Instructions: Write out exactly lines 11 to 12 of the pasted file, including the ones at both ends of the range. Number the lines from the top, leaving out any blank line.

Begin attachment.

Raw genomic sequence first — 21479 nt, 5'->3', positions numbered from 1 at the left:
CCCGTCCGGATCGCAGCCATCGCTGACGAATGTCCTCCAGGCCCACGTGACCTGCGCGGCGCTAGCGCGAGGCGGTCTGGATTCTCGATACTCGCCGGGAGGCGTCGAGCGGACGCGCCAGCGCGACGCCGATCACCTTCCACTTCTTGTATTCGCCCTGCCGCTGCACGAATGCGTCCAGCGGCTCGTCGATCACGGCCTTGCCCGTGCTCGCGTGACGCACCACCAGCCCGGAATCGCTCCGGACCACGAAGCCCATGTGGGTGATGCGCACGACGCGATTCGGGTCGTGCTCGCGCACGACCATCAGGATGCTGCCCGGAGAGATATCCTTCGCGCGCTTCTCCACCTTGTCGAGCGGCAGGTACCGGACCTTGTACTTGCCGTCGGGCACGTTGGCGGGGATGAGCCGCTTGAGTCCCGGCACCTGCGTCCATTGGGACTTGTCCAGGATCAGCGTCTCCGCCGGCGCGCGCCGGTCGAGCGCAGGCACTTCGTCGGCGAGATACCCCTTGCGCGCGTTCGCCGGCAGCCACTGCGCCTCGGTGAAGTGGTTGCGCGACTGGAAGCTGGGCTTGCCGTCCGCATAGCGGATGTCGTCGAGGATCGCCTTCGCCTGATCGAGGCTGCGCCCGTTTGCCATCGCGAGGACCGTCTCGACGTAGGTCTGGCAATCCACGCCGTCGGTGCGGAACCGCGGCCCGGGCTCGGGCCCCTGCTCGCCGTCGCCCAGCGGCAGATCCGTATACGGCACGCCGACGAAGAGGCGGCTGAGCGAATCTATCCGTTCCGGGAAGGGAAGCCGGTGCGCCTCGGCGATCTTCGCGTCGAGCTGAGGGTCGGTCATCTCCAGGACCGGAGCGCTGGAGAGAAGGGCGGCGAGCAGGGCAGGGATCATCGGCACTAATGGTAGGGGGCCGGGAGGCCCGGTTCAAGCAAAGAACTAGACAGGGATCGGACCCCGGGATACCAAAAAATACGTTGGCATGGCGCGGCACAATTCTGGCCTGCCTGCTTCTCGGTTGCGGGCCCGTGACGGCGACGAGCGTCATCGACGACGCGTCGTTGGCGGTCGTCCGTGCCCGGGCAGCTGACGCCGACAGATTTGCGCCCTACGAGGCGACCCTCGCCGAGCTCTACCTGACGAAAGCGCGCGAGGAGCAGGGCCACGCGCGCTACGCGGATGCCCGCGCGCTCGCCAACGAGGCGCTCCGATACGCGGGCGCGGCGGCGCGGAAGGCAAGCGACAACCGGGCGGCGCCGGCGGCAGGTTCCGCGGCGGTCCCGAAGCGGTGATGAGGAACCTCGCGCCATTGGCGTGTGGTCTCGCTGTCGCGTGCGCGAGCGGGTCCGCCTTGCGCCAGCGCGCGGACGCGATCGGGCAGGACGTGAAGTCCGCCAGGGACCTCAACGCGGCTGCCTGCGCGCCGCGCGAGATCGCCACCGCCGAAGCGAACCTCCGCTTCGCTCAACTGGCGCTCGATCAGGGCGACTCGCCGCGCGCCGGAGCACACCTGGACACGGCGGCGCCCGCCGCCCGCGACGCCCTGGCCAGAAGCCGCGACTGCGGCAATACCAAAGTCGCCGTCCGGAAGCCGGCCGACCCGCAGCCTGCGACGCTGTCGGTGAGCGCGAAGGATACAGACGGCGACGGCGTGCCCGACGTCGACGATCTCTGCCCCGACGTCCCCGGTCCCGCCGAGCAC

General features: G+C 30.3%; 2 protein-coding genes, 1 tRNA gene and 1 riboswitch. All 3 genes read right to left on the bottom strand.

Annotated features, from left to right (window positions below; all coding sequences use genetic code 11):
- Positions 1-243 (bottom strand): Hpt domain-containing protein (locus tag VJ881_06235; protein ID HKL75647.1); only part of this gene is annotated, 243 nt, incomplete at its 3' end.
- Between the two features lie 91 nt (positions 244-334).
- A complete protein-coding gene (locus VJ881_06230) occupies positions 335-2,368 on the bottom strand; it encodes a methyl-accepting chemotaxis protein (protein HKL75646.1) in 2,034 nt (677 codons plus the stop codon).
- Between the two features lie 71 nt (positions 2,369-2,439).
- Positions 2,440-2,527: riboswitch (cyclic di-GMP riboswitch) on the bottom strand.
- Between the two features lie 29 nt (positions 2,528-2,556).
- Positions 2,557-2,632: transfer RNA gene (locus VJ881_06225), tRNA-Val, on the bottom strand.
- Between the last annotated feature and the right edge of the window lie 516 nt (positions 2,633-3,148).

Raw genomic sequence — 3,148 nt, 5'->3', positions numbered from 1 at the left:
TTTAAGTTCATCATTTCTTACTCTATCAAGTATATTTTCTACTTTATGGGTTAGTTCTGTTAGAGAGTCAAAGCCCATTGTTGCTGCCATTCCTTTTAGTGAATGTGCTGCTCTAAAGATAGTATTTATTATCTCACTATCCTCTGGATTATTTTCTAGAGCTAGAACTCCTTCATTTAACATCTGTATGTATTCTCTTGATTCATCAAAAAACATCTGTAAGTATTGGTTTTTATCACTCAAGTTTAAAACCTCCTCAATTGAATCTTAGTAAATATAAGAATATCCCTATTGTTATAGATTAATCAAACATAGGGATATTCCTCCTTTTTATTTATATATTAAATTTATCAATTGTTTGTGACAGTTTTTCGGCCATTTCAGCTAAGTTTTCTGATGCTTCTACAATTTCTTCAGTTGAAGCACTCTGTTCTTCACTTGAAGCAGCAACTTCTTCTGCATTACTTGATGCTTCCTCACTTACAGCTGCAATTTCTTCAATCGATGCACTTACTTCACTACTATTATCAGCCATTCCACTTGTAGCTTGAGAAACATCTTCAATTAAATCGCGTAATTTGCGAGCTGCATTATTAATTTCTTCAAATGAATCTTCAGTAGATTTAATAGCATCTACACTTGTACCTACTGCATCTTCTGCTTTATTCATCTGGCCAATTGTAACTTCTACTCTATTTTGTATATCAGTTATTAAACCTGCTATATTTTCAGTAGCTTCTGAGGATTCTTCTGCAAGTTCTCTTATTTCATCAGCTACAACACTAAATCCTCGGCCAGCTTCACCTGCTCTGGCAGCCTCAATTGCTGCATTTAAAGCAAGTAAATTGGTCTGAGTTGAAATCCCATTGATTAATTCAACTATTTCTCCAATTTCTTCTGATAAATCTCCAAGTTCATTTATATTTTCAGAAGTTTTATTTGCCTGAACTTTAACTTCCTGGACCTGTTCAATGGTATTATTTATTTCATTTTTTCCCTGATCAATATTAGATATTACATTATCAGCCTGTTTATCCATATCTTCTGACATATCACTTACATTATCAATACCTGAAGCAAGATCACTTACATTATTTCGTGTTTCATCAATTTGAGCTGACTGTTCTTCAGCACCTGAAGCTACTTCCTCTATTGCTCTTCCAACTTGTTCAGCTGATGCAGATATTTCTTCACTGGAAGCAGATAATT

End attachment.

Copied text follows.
- Positions 2,557-2,632: transfer RNA gene (locus VJ881_06225), tRNA-Val, on the bottom strand.
- Between the last annotated feature and the right edge of the window lie 516 nt (positions 2,633-3,148).